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What is Employee Net Promoter Score (eNPS)?

Luisa Syed 24 Oct 23:44 6 min read
employee promoter score

Customer satisfaction is often the number one priority for a company or business, we normally measure this using Net promoter score (NPS), but what about employee satisfaction?

This article will look at what eNPS is and its benefits for your business and employees. We will go over the following questions and topics:

  • What is Employee Net Promoter Score (eNPS)?
  • What are the Benefits of eNPS?
  • What are the limitations of eNPS?
  • Alternative to eNPS

In recent years, companies have realised that employee satisfaction is equally important as employees are the driving force behind the products and services provided to the company and its customers.

Often surveys are sent out to customers to get an insight into their experience or product satisfaction. Similarly, companies have been sending out surveys to their employees to find out their experience and feedback on the company they work for - this is where Employee Net Promoter Score (eNPS) comes in.

What is Employee Net Promoter Score (eNPS)?

Employee Net Promoter Score (eNPS) is a way to measure your employees' satisfaction and their loyalty to the company. It is carried out through a single or sometimes a two-question survey:

  • On a scale of 0-10, how likely are you to recommend our business to a friend or colleague? - A scale based question where the respondent has the option to answer with a number between 0-10.
  • What is the primary reason for your response? - An open-ended question where the respondent has the option to give further details on their response.

The responses to the eNPS are divided into three categories:

  • Promoters - are employees that have given the company a score of 9 or 10; they are the most satisfied, motivated and happy with their company.
  • Passives are employees who have given the company a score of 7 or 8; they are satisfied but are considered neutral, so they are likely not to promote or discredit their company.
  • Detractors - are employees that have given the company a score between 0 and 6; they are not satisfied or happy with their company. And will most likely not recommend or even discredit their company.

Once the responses have been divided, the eNPS score can be calculated using a simple formula.

Calculating eNPS score

To calculate your company's eNPS score, you have first to remove the Passives and then subtract the percentage of the Detractors from the percentage of the Promoters.

% of Promoters - % of Detractors = eNPS

eNPS scores can range from +100 (every employee is a promoter) to -100 (every employee is a detractor). A 'good' eNPS score can range from 10-30, and a score above 30 is considered to be 'excellent'.

The results of the eNPS should be shared with employees, and any action that will be taken regarding the score obtained. It is essential to understand that a company needs to take into consideration any response or feedback provided by the employee from the eNPS - this should also be included in the eNPS result email or message.

What are the benefits of eNPS?

  • You get valuable insight into employee satisfaction.
  • It is easy and quick.
  • You will most likely get more participants with this type of survey and avoid survey fatigue.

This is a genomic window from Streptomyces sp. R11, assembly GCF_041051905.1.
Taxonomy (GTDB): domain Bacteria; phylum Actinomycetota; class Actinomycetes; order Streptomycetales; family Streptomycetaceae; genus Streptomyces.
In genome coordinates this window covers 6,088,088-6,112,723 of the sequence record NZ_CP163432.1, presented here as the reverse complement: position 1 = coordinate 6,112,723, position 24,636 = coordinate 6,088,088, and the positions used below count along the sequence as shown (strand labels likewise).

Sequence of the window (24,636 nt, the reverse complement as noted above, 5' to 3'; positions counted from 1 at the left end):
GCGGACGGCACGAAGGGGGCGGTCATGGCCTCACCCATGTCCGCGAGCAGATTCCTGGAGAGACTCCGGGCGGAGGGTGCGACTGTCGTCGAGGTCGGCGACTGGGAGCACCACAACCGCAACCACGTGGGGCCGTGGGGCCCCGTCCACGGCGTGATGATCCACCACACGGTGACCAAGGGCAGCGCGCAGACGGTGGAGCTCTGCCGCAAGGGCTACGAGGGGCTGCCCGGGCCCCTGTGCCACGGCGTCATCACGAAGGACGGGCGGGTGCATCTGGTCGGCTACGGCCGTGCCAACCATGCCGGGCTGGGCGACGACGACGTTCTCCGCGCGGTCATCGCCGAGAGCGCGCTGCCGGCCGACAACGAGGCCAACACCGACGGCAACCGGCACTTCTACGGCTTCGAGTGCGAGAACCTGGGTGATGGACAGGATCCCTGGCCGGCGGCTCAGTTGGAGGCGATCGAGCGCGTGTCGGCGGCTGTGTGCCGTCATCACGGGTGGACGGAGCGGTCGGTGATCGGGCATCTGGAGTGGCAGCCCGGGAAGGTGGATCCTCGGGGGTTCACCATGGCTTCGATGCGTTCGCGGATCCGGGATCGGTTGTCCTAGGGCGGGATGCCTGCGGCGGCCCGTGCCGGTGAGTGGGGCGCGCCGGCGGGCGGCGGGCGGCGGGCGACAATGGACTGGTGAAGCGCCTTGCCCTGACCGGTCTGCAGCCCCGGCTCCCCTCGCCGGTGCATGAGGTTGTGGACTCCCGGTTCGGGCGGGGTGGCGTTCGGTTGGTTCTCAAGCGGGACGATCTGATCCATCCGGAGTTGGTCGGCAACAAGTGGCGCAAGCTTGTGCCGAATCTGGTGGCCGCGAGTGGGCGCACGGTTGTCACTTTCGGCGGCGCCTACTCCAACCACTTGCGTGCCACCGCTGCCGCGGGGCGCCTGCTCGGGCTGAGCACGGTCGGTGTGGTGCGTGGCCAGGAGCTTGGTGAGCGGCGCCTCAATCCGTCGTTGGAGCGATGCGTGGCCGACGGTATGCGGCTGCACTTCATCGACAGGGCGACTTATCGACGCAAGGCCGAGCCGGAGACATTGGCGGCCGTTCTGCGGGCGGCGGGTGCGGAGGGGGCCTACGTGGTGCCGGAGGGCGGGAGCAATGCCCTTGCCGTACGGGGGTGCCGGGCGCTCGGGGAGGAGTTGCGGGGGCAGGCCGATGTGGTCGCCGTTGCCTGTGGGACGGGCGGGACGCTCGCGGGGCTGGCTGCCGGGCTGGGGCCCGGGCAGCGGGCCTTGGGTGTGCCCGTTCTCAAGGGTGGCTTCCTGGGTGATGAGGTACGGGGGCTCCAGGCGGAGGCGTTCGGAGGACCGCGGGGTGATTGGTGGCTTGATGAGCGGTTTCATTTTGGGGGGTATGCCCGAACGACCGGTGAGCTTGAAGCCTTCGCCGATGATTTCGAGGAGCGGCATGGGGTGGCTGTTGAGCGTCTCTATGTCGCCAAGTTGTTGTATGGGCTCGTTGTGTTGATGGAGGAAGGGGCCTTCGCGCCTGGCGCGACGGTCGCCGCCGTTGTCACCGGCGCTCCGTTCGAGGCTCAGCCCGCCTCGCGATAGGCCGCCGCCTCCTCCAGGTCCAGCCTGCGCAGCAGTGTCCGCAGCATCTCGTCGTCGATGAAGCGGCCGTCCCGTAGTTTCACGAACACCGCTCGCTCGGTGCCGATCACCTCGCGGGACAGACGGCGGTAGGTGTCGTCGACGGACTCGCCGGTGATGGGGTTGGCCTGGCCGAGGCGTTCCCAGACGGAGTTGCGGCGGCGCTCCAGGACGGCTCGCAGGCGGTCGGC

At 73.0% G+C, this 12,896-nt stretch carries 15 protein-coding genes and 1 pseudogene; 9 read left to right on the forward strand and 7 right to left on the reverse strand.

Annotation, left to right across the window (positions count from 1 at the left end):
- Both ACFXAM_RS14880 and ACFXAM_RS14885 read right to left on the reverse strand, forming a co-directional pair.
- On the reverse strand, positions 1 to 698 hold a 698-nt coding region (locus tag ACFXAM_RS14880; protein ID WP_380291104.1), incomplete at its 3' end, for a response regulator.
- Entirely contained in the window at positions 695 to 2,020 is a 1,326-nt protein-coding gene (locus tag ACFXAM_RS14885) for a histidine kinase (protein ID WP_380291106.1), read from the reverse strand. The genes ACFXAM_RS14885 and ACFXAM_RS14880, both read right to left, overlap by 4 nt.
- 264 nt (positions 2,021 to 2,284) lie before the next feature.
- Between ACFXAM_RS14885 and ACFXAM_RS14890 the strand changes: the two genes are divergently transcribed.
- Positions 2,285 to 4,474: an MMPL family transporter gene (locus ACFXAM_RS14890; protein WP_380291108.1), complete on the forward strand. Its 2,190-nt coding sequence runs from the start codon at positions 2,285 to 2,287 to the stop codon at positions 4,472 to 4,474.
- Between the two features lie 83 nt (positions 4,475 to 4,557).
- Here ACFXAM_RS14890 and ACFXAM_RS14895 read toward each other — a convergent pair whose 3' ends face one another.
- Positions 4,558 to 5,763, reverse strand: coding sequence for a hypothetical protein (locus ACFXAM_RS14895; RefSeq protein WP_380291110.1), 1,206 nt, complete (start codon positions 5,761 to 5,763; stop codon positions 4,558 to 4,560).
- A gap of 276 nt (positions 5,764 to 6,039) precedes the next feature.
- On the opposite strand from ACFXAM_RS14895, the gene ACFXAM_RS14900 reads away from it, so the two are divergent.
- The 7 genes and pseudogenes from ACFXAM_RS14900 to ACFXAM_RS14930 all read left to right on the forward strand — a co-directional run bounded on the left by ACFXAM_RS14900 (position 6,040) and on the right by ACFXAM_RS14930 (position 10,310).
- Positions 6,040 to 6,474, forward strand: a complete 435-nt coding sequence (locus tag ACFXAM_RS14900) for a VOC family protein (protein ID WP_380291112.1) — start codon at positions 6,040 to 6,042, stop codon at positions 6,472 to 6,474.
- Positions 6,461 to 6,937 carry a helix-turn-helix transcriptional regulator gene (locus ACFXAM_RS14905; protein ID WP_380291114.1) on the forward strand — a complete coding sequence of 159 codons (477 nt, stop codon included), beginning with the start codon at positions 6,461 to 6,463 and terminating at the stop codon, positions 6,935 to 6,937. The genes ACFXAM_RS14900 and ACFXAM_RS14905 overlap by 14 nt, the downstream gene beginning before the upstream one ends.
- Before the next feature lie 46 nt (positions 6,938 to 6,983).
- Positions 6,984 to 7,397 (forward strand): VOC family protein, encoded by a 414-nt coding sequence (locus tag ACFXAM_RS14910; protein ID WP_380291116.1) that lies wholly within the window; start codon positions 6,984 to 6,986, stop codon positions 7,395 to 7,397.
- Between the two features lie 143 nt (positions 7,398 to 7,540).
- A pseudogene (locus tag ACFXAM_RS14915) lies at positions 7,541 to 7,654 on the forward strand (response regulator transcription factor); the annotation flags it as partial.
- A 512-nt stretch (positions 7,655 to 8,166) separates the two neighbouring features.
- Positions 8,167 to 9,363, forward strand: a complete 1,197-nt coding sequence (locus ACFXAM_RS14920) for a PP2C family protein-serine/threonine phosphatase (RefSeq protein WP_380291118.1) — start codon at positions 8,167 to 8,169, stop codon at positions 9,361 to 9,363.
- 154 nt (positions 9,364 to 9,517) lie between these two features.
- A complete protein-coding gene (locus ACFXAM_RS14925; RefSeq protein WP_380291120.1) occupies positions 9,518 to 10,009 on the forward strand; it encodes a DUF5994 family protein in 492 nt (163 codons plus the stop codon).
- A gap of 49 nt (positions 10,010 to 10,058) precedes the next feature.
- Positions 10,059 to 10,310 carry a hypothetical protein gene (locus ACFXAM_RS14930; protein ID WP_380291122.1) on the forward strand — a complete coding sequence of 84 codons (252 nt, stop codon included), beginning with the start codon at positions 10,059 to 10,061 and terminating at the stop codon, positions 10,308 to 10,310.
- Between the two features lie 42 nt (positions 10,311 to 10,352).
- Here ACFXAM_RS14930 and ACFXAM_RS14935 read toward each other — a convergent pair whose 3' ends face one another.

• It's cost-effective - you can simply send out the survey via email or other messaging channels. Or you could use an eNPS software that can automatically generate and send out the survey and calculate the data.

What are the limitations of eNPS?

  • The eNPS question is not enough to determine employees satisfaction and employee engagement. While it gives an insight into the organisation's perception, there would be a lack of direction on what measures the company should take to improve their work culture. Therefore companies should consider an open-ended follow-up question such as 'What is the primary reason for your response?'.
  • Not everyones' response (Passive) is counted towards the eNPS score. Therefore, companies should consider a different or additional way to collect their feedback.
  • It lacks individuality as employees are not able to express their opinions or feelings.
  • Some employees may question the anonymity of the survey and not give their honest feedback. If that is the case, consider using an external party to send out the survey.

Alternative to eNPS

Pulse Survey

Besides sending out an eNPS, you could also consider sending out Pulse surveys. Pulse surveys are 10-15 question surveys that are sent out on a weekly or monthly basis. This type of survey records employee engagement in more detail and is more inclusive of everyones' response. It usually consists of questions with different categories, i.e. job role, communication, management, diversity, etc. Employees can respond in different ways depending on the question - they could have a mixture of number/Likert scale and open-ended questions. For these types of surveys, it is also essential to ensure employees responses are anonymous and that they are not sent out too frequently as that could lead to survey fatigue.

Key points

  • eNPS is a quick and good starting point to measure employee engagement.
  • eNPS should preferably be sent out once or twice a year.
  • It is essential to guarantee employee anonymity for these surveys.
  • Share the eNPS score with your employees and collaborate with them to help you get a better understanding of how your company can improve.
  • Create an action plan to convert detractors to passives or possibly into promoters.
  • Pulse surveys can be combined with eNPS to get a deeper insight into employee engagement.
  • Avoid survey fatigue by sending out the surveys to different groups and not too frequently.
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